Idaho has emerged from its latest bout with crisis standards of care
Idaho Health and Welfare Director Dave Jeppesen announced Tuesday that Idaho hospitals are no longer in severe crisis
Boise’s Saint Alphonsus hospital is the trauma center for the region. Its emergency department, medical units and ICU have been strained at many points during the pandemic. (Otto Kitsinger for Idaho Capital Sun)
Idaho Health and Welfare Director Dave Jeppesen announced Tuesday that Idaho hospitals are no longer in a severe crisis, which necessitated a move into crisis standards of care three weeks ago.
Jeppesen re-activated the care-rationing protocol on Jan. 24, due to combination of COVID-19 hospitalizations, staffing shortages in hospitals and in long-term care facilities, and a shortage of blood supplies.
- 43,570 new cases of COVID-19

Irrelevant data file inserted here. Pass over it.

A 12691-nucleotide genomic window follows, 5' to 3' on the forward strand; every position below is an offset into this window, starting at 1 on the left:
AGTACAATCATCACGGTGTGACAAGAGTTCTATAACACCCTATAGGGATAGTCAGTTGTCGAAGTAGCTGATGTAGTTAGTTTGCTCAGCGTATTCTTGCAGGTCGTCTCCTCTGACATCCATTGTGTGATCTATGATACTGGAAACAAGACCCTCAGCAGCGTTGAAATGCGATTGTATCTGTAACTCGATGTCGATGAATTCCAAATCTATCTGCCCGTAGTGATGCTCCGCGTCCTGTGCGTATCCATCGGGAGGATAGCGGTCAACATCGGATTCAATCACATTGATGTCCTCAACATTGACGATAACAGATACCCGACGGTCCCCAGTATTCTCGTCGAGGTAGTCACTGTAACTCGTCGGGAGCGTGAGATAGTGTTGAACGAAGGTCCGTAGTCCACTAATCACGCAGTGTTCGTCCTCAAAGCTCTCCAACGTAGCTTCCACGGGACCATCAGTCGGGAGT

- 1,604 patients with COVID-19 admitted to hospitals
- 179 deaths related to the coronavirus
The latest activation wasn’t statewide. It applied only to Southwest Idaho and South Central Idaho.
Jeppesen on Sept. 6 activated crisis standards for North Idaho and then, 10 days later, for the entire state. That crisis sent thousands of people to the hospital with COVID-19 and overwhelmed the ability of hospitals to care for people quickly and in the normal settings.
That crisis lasted more than two months for the entire state, and more than three months for the Panhandle region.
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